Synopsis: Scarred graphene

Graphene is not just your everyday relativistic quantum playground; it may have ghostly chaotic features as well.
Synopsis figure
Illustration: L. Huang et al., Phys. Rev. Lett. (2009)

In the same way that scarring is a lingering reminder, quantum scarring harkens back to the classical world in a quantum scenario. Quantum scarring occurs in a quantum system that becomes chaotic in the classical limit and the “scars” are wave functions that gather around those classical paths that retrace themselves. This is perhaps counterintuitive, as one expects quantum wave functions to eschew the predictability of classical orbits.

Writing in Physical Review Letters, Liang Huang and colleagues at the Arizona State University, US, go a step further and ask if we should be able to see scarring in a relativistic quantum scenario, that is, one described by the Dirac, rather than the Schrödinger, equation. They consider this problem specifically in graphene, which has been called the prototypical bench-top relativistic quantum system. Due to its peculiar band structure, the charge carriers in graphene behave as relativistic particles with zero effective mass.

Huang et al. use a tight-binding calculation to study a confined geometry (a stadium-shaped quantum dot encompassing over 10,000 carbon atoms) both near and far from the relativistic limit, and under various confinement scenarios, and “see” the telltale imagery of scarring. This study should be tantalizing to researchers in both condensed matter transport as well as nonlinear dynamics. – Sami Mitra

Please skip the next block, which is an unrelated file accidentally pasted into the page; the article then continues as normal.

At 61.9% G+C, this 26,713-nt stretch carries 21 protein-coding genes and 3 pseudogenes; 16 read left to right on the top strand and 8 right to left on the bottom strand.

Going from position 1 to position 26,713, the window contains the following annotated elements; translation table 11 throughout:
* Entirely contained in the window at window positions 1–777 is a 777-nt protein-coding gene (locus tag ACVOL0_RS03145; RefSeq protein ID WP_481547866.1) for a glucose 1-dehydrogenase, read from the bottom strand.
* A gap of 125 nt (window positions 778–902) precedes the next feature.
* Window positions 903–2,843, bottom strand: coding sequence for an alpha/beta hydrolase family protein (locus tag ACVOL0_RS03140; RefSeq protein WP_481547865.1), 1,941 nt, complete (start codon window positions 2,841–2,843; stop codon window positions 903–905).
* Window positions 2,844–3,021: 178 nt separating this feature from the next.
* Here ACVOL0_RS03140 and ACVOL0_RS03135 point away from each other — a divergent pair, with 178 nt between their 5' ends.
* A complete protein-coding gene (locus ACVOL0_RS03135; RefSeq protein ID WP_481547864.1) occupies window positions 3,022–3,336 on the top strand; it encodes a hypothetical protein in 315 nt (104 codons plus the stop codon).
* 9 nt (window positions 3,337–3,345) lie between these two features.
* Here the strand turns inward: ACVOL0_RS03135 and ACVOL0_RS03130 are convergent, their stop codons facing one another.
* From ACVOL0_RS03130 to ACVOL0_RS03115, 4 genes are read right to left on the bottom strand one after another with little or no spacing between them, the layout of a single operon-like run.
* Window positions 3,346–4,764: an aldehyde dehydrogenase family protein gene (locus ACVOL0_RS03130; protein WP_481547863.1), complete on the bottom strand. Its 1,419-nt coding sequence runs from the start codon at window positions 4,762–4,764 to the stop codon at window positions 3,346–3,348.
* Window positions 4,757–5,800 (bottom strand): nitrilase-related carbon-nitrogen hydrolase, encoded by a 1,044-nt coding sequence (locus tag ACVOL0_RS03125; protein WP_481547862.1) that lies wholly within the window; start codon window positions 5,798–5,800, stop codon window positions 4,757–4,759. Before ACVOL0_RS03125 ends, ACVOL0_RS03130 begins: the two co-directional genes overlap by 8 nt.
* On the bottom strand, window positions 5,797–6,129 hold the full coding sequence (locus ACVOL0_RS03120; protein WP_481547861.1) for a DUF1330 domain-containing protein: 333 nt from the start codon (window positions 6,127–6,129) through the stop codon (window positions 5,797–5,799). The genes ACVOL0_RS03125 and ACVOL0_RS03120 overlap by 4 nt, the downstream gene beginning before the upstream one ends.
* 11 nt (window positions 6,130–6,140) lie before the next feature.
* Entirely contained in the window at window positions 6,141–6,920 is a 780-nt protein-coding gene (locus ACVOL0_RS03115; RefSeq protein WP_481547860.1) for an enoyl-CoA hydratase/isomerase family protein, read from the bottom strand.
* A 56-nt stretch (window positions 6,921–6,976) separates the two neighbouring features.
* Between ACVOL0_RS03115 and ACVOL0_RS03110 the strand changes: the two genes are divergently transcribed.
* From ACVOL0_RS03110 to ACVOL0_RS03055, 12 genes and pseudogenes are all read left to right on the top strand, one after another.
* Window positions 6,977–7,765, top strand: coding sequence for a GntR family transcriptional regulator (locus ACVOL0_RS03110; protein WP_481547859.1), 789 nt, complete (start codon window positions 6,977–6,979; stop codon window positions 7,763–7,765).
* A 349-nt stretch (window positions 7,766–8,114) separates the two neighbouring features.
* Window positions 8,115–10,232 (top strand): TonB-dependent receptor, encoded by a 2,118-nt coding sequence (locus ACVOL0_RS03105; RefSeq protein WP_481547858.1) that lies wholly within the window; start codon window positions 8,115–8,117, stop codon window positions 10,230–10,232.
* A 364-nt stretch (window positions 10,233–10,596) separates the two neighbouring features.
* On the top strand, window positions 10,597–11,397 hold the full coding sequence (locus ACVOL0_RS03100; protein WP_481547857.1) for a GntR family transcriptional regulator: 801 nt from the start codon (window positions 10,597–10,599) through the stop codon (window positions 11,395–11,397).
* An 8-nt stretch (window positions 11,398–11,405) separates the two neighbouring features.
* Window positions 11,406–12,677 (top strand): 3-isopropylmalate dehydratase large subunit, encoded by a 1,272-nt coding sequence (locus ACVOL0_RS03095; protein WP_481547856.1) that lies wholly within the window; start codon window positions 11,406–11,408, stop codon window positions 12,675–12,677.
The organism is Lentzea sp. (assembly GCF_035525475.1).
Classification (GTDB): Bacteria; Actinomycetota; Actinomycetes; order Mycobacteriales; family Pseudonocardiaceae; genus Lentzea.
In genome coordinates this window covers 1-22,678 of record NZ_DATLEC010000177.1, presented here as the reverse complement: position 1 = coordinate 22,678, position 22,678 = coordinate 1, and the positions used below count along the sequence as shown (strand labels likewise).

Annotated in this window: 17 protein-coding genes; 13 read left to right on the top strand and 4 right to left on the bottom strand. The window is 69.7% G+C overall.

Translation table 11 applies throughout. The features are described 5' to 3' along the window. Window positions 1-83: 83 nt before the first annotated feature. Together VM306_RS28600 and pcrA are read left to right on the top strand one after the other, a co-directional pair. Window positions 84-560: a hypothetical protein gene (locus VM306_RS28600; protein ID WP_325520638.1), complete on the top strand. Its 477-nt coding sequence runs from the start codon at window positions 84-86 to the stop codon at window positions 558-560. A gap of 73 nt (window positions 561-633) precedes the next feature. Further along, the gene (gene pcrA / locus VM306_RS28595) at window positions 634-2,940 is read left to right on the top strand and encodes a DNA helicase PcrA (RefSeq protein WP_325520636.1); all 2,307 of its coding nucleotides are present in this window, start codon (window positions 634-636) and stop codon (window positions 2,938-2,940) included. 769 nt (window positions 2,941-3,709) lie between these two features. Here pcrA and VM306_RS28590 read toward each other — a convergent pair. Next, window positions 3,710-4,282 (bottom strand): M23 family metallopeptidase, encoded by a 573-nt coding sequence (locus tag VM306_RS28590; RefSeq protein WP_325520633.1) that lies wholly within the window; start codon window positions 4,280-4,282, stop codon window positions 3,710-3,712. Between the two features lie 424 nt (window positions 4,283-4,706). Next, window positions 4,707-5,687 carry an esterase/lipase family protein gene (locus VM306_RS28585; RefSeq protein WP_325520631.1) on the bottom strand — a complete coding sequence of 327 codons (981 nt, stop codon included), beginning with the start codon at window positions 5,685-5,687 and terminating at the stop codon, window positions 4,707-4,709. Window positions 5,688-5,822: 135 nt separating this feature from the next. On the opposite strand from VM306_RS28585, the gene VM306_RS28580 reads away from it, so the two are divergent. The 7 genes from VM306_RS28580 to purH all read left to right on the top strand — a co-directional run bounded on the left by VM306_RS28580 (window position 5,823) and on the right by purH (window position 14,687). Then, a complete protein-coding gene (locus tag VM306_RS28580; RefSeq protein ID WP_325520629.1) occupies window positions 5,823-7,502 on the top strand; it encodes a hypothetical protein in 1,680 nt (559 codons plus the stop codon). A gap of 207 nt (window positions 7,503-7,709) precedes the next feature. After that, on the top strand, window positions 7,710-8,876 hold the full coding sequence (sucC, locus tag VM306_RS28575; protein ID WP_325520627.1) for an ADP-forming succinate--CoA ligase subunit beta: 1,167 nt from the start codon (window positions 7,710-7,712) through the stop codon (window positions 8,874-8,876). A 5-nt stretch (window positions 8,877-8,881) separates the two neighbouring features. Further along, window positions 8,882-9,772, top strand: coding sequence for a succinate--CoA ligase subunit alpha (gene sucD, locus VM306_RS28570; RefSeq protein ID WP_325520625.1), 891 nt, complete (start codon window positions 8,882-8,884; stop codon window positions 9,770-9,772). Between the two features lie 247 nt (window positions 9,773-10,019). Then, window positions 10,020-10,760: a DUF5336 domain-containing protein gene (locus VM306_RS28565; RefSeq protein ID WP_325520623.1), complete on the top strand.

Features

More Features »

Announcements

More Announcements »

Subject Areas

Nonlinear DynamicsGraphene

Previous Synopsis

Nonlinear Dynamics

Swinging and springing

Read More »

Next Synopsis

Atomic and Molecular Physics

Heteronuclear tango

Read More »

Related Articles

Synopsis: Nonmetallic Tin Behaves Like 3D Graphene
Graphene

Synopsis: Nonmetallic Tin Behaves Like 3D Graphene

By applying strain to a form of tin, researchers make it behave like a 3D analog of graphene. Read More »

Viewpoint: Searching for Order in Turbulent Flow
Fluid Dynamics

Viewpoint: Searching for Order in Turbulent Flow

The observation of ordered flow patterns in a weakly turbulent liquid may lead to new ways of predicting the evolution of turbulent flow. Read More »

Synopsis: Dirac Cones in Boron’s Version of Graphene
Materials Science

Synopsis: Dirac Cones in Boron’s Version of Graphene

A one-atom-thick sheet of boron atoms exhibits Dirac cones, marking the first time this electronic property has been found in a material lacking a graphene-like crystal structure.  Read More »

More Articles